Prime Minister Raila Odinga comes across from his former aide’s new book as a hardened, crafty political operative with a complex view on electoral strategy and a multi-layered team of advisers often at odds with each other.
Mr Miguna Miguna, who until last August was one of the PM’s top allies and confidantes, says Mr Odinga relies, above all, on a close team of relatives and political partners.
At the heart of that group is a small circle of relatives and senior employees in the Office of the Prime Minister, including Mr Odinga’s wife Ida, and ODM MPs Oburu Odinga, James Orengo, Jakoyo Midiwo and Anyang’ Nyong’o and his top aides, Caroli Omondi and Mohamed Isahakia.
Mr Odinga’s inner circle is advised by a “think tank” which, Mr Miguna writes in his new memoirs, Peeling Back the Mask: A Quest for Justice in Kenya, has involved a number of informal advisers over the past few years.
Some of those Mr Miguna lists as long-term strategists of Mr Odinga include Prof Edward Oyugi, Mr Oduor Ong’wen, Mr Mugambi Imanyara, Mr Mutakha Kangu, Dr Adhu Awiti, Prof Peter Wanyande, Mr Salim Lone and Mr Nabii Nabwera.
Mr Odinga does not always take their advice. Mr Miguna depicts the PM as a man who consults widely but is sometimes slow to take decisive action.
He says Mr Odinga is almost constantly on his mobile phone discussing political events with various players, but complains that the PM is rarely worried about his phone being tapped and has consistently resisted efforts to get him to be more security conscious.
Mr Miguna’s book has triggered animated discussions about the unflattering portrait it paints of the PM. But beyond the attacks on Mr Odinga’s character, the book offers some of the most revealing insights about the ODM leader’s approach to politics, a valuable tool because apart from Presidents Kibaki and Moi, no single figure has dominated Kenyan politics in the last decade and a half than the PM.
Mr Odinga comes across as a political bruiser who takes the long view in strategising how to acquire power and understands victory comes to those who are patient and adaptable in the struggle for public office.
Mr Miguna offers this story about a meeting he held with Mr Odinga before the last elections where they discussed Mr Odinga’s contest for the ODM-Kenya ticket against Mr Kalonzo Musyoka.
“We moved onto the tricks and tactics Kalonzo had tried to use to win the ODM-K presidential nominations (before he eventually ran away with the party). Raila had told me a memorable thing, which I should share. He said, ‘Ja-Nyando (Son of Nyando), in wrestling; when two people wrestle, they do everything to win.
“One may try to grab his opponent’s crotch; the other may try to trip the opponent; but in the end, the one who wins is either the one who remains standing or on top of the other. Politics is not any different. Everyone must do whatever he can to win. So, let Kalonzo do everything he can to win…”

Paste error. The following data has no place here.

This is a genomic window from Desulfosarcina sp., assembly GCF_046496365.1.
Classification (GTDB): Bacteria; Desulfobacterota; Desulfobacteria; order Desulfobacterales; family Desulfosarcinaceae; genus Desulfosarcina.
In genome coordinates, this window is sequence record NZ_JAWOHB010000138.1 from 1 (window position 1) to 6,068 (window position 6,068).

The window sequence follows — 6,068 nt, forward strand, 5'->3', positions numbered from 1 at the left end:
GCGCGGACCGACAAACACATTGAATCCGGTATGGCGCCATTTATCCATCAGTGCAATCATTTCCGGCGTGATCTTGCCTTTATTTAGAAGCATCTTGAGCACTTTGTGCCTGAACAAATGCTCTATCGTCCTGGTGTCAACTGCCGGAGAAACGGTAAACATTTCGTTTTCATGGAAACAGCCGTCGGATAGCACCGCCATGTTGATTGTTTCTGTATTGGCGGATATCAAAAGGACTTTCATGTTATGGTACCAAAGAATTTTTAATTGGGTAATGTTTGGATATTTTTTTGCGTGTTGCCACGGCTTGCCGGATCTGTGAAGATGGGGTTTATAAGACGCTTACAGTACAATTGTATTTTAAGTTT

Like Mr Moi, Mr Odinga hates anyone keeping written records of meetings: “During the ROC (Raila Odinga Centre) so-called strategy meetings, nobody took notes,” Mr Miguna writes.
“There was only one laptop which Dick (Ogolla) carried and used. Raila distrusted note-taking. He has, on occasions, lashed out at me with fury, out of the blue, for my note-taking. Perhaps this was partly a throwback to his ‘underground’ past, when everything was committed to memory for fear that Moi’s Special Branch boys would use any written record to obtain quick and easy convictions from trumped-up sedition and treason charges.
“But this was a new era. (Much later, I came to wonder if Raila might have been consciously trying to discourage record-keeping as a way of concealing his various business deals. He didn’t want someone recording what might turn up later as ‘evidence’ against him.)”
Mr Miguna describes Mr Odinga’s media strategy as one which revolves around the view that whether one is covered positively or negatively, media exposure is good for a politician because it boosts their name recognition and makes them seem all-powerful.
He says this strategy was applied in the battle for the ODM-K nomination, the umbrella opposition party before the formation of ODM.
“Kalonzo might have still been artificially projected as being ahead in the polls, but the chattering classes and the ordinary people considered Raila the de facto leader of ODM-K.
He had received extensive media coverage. Hardly a day went by without a newspaper, television outlet or radio station featuring Raila, positively or negatively.
The conventional wisdom is that “any coverage is good coverage for a politician”. We understood that most people wouldn’t remember the story lines; they would only remember the name of the person at the centre of the story. The mere fact Raila’s name was on everyone’s lips, from the market place to the private members’ clubs, was good for his candidacy.
“We intensified the positive buzz about Raila by feeding the media all kinds of information on Raila; his childhood, his detention without trial, his brief Kenya Bureau of Standards stint, his exile, and his escapades in opposition politics.”
Mr Miguna casts Mr Odinga’s inner circle of advisers as being frequently divided. Mr Miguna was an integral part of the team and his low opinion of his colleagues shines through in every page.
He accuses Mr Orengo of being a “lyrical sycophant in the king’s court”, Prof Nyong’o and Mr Orengo are jointly described as “timid, cowardly and hypocritical” while Dr Isahakia and Mr Omondi are similarly dismissed by Mr Miguna.
In the end, the picture Mr Miguna paints of Mr Odinga the politician is one that Kenyans will be familiar with from some earlier sources, including the US cables revealed by Wikileaks: A complex, driven politician who is nevertheless surrounded by a quarrelling group of advisers who give the impression of dysfunction in the PM’s office.